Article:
As The Episcopal Church seeks to reclaim its original name of the Domestic and Foreign Missionary Society, what does that mean in today’s context? Sure all the cool kids in the late 18th to late 19th century wanted to band together to form missionary societies, but you ask, “Didn’t that come with the baggage of culture attached to the Gospel?” Right you are! Blonde-haired, blue-eyed Jesus was trotted around the globe without a thought toward context. But before we throw the Gospel baby out with the colonial bathwater, we would do well to ponder why happening guys and gals like David Livingstone (who helped wipe out slavery in East Africa, yet still looks sad in the picture of him posted here) and Lillian Trasher (who founded an orphanage in Egypt) would work with the help of missionary societies.
It turns out that Christianity is inherently a team sport, as community is hard wired into “Love God and love your neighbor as yourself.” God does not give any single person, no matter how talented, all of the answers and everything she or he needs to succeed. We need one another. Missionary societies are formed when we need mutual support to accomplish our missionary goals. The missionary then has the support of other Christians and many churches. God routinely gives people a vision so big that they need other people to help them accomplish it. Hence the need for missionary societies to support the work.
As a church planter who went to Kingsland, Georgia to work with my wife and daughter, and others we met along the way, in founding a new Episcopal Church, I know that we could never have even begun that work without the support of the other churches of the Episcopal Diocese of Georgia. They were our missionary society supporting the work of sharing the love of God as found in Jesus Christ with the people of Camden County.
We were 21st century missionaries working close to home. But looking to local inspiration we had the words of the Rt. Rev. Frederick F. Reese who shepherded our Diocese from 1907 to 1936. In his 1929 address to this convention he said,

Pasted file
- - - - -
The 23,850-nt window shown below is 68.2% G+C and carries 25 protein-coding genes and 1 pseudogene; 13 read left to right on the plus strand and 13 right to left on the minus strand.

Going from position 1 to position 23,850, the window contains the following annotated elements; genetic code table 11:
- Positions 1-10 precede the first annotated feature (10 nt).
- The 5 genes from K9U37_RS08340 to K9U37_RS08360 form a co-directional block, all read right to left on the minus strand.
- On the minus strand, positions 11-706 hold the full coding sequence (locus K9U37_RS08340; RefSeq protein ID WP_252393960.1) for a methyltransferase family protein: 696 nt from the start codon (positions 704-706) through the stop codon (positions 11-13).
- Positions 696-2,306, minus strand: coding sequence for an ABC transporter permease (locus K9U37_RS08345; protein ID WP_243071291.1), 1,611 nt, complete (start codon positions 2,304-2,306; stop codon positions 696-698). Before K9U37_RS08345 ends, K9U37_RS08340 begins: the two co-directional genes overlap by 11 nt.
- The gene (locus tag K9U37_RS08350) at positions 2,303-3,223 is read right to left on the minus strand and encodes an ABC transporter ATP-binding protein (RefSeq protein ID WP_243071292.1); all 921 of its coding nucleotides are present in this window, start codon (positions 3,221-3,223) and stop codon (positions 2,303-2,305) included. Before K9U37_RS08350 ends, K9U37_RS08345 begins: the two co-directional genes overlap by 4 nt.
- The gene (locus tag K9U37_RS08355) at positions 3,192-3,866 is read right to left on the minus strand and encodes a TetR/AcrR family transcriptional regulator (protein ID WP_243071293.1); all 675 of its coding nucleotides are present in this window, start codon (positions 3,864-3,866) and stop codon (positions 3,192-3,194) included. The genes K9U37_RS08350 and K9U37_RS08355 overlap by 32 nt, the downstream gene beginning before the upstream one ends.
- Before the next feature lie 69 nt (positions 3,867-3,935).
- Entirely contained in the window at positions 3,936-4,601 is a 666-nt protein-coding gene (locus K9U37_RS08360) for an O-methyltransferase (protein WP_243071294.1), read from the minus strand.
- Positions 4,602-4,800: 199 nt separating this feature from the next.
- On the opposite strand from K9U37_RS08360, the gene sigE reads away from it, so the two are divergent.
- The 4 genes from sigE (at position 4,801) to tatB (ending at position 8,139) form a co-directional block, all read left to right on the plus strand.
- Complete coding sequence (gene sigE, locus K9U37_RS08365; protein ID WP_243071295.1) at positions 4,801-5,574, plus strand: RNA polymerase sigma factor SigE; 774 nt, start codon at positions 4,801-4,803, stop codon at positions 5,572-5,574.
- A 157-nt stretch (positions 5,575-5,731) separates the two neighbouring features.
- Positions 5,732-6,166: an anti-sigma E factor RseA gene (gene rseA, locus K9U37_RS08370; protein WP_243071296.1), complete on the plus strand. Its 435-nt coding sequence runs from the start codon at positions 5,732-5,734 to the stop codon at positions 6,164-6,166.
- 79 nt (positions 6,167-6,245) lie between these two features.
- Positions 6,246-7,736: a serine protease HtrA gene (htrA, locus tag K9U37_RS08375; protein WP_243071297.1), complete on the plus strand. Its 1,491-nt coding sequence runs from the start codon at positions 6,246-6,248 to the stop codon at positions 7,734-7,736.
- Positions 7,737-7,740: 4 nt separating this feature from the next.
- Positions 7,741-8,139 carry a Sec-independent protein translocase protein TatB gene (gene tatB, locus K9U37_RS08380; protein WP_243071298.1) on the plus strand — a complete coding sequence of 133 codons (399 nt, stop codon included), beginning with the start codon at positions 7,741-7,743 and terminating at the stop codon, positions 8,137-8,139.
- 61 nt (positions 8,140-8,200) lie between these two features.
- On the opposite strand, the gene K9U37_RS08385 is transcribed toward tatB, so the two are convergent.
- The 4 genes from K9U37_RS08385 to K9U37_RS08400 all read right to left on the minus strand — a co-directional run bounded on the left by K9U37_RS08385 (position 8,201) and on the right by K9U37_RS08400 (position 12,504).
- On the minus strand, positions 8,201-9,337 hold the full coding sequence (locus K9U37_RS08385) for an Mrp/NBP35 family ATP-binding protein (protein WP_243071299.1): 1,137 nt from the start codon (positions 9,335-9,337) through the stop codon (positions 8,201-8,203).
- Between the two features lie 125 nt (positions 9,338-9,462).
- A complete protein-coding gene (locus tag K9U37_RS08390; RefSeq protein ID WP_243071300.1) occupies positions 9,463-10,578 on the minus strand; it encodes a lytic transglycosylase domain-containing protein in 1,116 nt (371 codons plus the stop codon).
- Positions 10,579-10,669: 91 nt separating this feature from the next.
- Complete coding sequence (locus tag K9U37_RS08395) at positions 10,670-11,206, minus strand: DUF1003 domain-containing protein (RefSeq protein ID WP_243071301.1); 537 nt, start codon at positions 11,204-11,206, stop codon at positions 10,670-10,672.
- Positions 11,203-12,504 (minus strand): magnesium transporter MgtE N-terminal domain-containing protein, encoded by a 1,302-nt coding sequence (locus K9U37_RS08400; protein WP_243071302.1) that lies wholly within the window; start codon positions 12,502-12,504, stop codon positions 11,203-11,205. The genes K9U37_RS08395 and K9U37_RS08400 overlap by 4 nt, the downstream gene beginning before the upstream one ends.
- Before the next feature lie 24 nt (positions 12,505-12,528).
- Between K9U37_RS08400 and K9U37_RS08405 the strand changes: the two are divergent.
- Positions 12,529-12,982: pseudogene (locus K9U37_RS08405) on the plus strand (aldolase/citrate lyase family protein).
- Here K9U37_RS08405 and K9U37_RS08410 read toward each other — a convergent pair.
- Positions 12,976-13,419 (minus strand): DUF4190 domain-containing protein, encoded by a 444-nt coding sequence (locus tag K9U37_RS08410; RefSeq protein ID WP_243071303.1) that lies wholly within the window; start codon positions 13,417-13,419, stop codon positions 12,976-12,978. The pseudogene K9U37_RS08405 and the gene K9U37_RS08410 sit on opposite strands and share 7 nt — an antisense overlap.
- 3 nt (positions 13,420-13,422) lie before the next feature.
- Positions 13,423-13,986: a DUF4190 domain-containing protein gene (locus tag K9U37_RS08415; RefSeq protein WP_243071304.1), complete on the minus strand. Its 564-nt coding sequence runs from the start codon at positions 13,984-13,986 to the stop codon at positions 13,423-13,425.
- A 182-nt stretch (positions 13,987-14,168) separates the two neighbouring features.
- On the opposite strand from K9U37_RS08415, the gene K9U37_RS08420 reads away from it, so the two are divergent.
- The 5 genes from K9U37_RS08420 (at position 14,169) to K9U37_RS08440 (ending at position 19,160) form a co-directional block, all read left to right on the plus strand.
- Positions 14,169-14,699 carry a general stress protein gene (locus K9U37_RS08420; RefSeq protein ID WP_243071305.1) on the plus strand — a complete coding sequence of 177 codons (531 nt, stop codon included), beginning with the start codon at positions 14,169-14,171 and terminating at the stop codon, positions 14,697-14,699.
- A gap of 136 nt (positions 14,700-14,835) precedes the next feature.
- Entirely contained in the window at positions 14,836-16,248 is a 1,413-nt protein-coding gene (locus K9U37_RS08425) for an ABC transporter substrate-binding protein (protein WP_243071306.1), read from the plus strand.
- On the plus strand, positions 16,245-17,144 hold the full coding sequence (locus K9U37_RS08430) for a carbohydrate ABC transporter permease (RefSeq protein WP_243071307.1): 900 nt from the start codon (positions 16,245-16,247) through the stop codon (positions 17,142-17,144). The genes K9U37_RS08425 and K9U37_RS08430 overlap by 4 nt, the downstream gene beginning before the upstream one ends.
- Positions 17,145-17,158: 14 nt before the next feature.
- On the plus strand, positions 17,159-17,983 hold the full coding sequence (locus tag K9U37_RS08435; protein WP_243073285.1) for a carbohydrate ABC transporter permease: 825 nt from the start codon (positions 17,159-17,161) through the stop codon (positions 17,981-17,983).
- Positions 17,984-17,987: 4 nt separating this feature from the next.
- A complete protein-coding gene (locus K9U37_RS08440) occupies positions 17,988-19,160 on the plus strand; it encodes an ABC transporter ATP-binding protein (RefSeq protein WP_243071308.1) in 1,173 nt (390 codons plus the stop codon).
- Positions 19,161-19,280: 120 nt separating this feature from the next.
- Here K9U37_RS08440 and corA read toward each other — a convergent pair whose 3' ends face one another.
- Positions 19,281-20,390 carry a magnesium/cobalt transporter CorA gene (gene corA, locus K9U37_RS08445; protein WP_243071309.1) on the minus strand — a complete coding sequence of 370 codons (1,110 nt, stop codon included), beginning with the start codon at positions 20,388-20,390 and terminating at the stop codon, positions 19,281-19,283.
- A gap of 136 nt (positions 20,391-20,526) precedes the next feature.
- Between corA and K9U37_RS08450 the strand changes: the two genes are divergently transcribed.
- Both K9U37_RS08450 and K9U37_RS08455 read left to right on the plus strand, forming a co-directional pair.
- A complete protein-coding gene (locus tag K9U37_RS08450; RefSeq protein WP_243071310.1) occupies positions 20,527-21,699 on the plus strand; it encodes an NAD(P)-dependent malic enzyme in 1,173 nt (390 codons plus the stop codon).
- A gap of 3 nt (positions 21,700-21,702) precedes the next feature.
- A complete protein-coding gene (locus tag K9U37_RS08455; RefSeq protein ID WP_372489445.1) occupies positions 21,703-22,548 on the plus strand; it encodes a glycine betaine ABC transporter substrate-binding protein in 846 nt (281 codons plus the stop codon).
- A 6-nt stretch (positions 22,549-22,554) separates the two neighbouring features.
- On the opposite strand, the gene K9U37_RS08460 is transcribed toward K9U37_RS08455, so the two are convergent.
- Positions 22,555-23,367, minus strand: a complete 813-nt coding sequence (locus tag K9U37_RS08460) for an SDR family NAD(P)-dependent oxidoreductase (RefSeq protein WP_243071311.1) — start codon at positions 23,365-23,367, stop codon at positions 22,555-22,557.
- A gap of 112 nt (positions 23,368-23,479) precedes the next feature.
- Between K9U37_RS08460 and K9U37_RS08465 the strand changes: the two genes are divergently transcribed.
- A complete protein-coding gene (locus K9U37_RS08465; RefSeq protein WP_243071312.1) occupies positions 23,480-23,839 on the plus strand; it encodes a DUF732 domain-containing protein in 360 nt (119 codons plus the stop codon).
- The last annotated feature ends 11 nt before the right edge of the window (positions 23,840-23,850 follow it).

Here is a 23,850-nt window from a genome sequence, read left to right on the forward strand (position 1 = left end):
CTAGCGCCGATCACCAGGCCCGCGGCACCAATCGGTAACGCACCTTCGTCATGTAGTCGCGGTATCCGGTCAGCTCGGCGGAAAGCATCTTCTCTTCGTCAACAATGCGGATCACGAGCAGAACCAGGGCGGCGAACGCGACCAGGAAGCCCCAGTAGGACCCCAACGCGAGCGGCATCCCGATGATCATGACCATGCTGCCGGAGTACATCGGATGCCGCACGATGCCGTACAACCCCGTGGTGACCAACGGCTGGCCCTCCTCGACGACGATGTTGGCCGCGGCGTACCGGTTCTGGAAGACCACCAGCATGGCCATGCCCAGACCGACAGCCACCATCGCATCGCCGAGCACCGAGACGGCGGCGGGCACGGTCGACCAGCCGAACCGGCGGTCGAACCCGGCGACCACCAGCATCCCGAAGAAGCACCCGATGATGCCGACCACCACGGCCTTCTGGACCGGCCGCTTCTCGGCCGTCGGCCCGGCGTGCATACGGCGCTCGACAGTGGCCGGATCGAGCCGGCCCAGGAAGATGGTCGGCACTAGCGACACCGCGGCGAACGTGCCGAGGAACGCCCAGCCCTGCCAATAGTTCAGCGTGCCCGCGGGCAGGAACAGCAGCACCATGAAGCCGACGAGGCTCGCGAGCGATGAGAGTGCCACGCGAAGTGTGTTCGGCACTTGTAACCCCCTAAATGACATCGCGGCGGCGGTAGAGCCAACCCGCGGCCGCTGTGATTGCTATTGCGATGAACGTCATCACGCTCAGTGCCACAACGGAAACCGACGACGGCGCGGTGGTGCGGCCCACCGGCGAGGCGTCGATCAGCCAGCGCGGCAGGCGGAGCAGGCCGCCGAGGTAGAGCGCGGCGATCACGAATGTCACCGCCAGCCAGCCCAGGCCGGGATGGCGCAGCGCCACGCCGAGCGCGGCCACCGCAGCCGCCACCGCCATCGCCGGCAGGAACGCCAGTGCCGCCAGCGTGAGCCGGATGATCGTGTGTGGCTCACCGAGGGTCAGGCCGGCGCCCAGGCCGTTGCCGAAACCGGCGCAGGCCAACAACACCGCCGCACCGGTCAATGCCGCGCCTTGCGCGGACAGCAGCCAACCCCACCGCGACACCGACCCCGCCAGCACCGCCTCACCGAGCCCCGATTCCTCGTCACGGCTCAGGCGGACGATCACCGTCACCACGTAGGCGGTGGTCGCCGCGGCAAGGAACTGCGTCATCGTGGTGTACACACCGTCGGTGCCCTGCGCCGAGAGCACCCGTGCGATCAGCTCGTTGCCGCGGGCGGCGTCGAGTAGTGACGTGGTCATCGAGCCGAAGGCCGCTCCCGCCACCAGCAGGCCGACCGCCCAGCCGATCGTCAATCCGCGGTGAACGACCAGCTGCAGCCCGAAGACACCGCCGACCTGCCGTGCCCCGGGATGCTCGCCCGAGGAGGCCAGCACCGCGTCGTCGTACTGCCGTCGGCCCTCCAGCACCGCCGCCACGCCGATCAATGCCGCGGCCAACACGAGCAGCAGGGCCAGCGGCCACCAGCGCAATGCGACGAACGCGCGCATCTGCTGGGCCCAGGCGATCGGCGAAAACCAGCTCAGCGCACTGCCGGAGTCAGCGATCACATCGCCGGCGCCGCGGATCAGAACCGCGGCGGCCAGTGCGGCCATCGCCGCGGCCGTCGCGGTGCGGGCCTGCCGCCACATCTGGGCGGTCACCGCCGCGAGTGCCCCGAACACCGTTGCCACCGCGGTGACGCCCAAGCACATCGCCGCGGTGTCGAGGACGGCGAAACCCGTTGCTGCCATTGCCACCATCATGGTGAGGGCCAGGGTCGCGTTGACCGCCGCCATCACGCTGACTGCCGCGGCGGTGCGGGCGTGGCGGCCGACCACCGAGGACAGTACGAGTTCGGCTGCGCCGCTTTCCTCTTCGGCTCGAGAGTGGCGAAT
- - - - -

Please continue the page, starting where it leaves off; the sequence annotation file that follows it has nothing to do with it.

“Christianity is either a missionary religion or it is nothing,
and every Christian is a missionary
or he denies the faith in his life, if not in his words.”
And if we wanted someone to put it even more starkly, in 1956, Bishop Albert Rhett Stuart told our Diocese,
“It is high time the Episcopal Church rose from her dignified posture
of waiting to be discovered and appreciated and went out into the byways and hedges
seeking the souls for whom her Lord died.”
These inspiring words come from the context in which I work. You can fund similar examples from the past on which you can build which are unique to your plot in the much larger vineyard. Once we look at the world through Gospel eyes, we see that there are plenty of folks lost and hurting all around us. We may have come to take the Gospel for granted. Our neighbors may be convinced the healing and wholeness they need can be found anywhere but in Jesus’ judgmental and hypocritical fan club. Yet, the world still needs the Gospel and while the 21st century may need new ways of sharing the old, old story, whatever shape our efforts at sharing the Good News of God’s love, we’ll still need mutual support. This is where a missionary society comes in to play.
The only difference in a 21st century missionary society is that we need to let go of recent inventions like buildings dedicated to Christian worship called churches, or seats in those buildings called pews, or instruments in those buildings called pipe organs, and anything else that gets in the way of sharing the Good News. Those are the baggage that we have packaged with the Gospel for so long that we can forget that Jesus never needed any of these later inventions to share the love of God and challenge his followers to greater faithfulness. We might also need to jettison structures within the denomination itself—CCABs, I am looking at you (if you don’t know what they are, don’t worry as they are not Gospel, but they can serve it at times).
We just have to remember what the goal is and begin with the end in mind—sharing God’s love—then consider what tools best get us there today. For to be a 21st century missionary society is to find ways that fit our varying contexts which are most effective at carrying out Jesus’ Great Commission to go to all the world and make disciples. In many contexts, the church of the 21st century will closely resemble the church of the 16th to 19th centuries and earlier. But as old ideas become new and house churches or dinner party liturgies serve us well, a 21st century missionary society will need to learn not to judge them as failures using old metrics like counting butts filling pews on Sunday, but use really old metrics of considering whether these new methods are transforming lives the way Jesus did in first century Palestine. To do this faithfully over the long haul will take more than individual Christians going alone. To do this faithfully will take missionary societies.
Note: the Photos show Dr. David Livingstone and Basil’s Kitchen, a dinner party liturgy meeting at Christ Church Episcopal in Savannah.
This post is a participating post in the Acts8 BLOGFORCE on
“What does it mean to be a 21st century Missionary Society?”
The Acts8 Moment is a missionary society whose purpose is to proclaim resurrection in the Episcopal Church.